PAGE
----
Tag Archives: Digital Literacy

by

New Teaching Resource for Digital Literacy

Lego Yetis in Confederate Uniforms

I’ve already shared the work Mike Caulfield is doing with the Digital Polarization Initiative, as well as the analysis he has done (and continues to do) on his blog. Now Mike has published an OER textbook, Web Literacy for Student Fact-Checkers. It can be used alongside the Digital Polarization Initiative work (which I am going to be doing in a few weeks) or as a stand-alone textbook or resource. You can find the book in different formats linked on his blog.

Much of what is in the textbook is b…

by

Playing at Computational Thinking with The Tessera

Earlier this month, a team of researchers from Brigham Young University and University of Maryland, led by Derek Hansen and Kari Kraus, launched a new free educational game The Tessera: Ghostly Tracks. Funded in part by the NSF, the game is a beautiful way to explore principles of computational thinking in a multiplayer, narrative-driven setting while unraveling a ghost story.

The web-based game works well on any fairly up-to-date browser, and doesn’t require any downloads. To play, just make a

by

Combatting Digital Polarization

Cross Polarization

I’ve already written about the spread of fake news and how to work to stop it. And given what happened this weekend is D.C. and that most people who see fake news believe it, it is imperative that we work to improve the way we read and consume media and “news.”

Mike Caulfield, whose research and efforts I mentioned in my last post, has just launched a new tool and resource for educators and students: The Digital Polarization Initiative. The initiative is supported by the AASCU’s American Demo…

by

On Digital Literacies

This post is co-authored with fellow Prof Hacker Lee Skallerup Bessette and Autumm Caines, Associate Director of Academic Technology in the Center for Excellence in Learning and Teaching at Capital University in Columbus Ohio, and co-director of Virtually Connecting. Caines blogs at autumm.edtech.fm and DigCiz.org.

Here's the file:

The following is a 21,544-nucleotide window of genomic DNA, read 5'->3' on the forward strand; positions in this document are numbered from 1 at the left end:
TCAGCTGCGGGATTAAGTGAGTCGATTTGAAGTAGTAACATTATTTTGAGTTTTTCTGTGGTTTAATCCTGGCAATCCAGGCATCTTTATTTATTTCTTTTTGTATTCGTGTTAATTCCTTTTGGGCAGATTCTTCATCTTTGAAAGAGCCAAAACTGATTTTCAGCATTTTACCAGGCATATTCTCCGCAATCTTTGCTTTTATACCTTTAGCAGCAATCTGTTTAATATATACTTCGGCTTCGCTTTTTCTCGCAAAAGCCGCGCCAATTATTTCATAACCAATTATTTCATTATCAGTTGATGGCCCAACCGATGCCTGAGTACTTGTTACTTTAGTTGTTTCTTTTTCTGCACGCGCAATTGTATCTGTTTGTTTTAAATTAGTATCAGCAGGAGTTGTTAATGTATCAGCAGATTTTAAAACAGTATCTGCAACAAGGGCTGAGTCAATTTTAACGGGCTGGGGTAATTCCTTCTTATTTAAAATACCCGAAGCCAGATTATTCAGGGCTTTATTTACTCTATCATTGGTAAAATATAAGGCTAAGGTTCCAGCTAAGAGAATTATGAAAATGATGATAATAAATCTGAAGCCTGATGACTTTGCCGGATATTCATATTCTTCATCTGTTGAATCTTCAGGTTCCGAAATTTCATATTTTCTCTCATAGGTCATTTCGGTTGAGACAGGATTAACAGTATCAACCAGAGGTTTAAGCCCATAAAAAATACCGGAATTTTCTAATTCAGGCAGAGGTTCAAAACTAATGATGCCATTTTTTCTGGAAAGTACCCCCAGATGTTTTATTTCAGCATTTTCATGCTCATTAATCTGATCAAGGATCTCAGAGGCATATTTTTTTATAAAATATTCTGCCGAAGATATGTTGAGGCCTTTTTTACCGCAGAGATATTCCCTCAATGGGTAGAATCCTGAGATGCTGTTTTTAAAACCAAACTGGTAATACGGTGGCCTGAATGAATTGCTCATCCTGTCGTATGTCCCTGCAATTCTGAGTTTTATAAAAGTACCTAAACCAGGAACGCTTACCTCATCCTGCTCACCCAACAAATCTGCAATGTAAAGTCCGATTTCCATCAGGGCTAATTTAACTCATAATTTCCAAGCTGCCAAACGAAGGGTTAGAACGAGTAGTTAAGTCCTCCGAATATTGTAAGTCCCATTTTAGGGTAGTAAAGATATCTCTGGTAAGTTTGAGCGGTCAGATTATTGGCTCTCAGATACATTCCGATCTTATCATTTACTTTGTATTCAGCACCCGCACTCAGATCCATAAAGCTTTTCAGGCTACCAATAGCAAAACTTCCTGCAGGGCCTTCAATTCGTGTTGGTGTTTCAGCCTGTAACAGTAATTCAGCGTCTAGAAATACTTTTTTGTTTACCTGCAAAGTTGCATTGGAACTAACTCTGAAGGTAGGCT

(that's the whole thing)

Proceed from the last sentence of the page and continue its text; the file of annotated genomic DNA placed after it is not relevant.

“Buying into a system doesn’t automagically make you, or a University, digitally literate or creative” — Sheila MacNeill

The New Media Consortium recently released a Strategic Bri…

by

Advice for Content-Independent Teaching

glass house

I’m going to share here my personal view of what makes it possible to teach a course in a content-independent manner. These may not be the same as what and why other people do it, but it’s why and how I do it.

What Do I Mean by Content-Independent?

My students read for my course. So it’s not that there is zero content. But I mean that my courses (and also sometimes workshops) are not organized around a canonical body of content. I’m not just saying no textbook. I’m saying no assigned readings. …

by

When the Technology Changes on You

4356825976_7f5641272d_b
When we use technology extensively in our teaching (or work in general, really), how do we handle unexpected changes to that technology? Here are some thoughts and workarounds. (note: this was inspired by the recent change on Twitter from stars to hearts)

A Website Disappears

Someone recently tweeted about how a website suddenly disappeared a few hours before she was planning to use it in her class. I pointed her to the Wayback Machine (if you haven’t heard of this, it’s an internet archive – y…

by

“Program or Be Programmed”?

hello, worldAs the job market is getting even less welcoming, and digital skills are at the forefront of national discourse, digital literacy objectives are being integrated into student learning goals across disciplines. But there are still a lot of questions to answer: what skills are essential? Do students in all majors benefit from learning to program?

Stephen Ramsay started a debate when he argued that to be part of the digital humanities, at least in his program, you had to learn code. At ProfHacker, …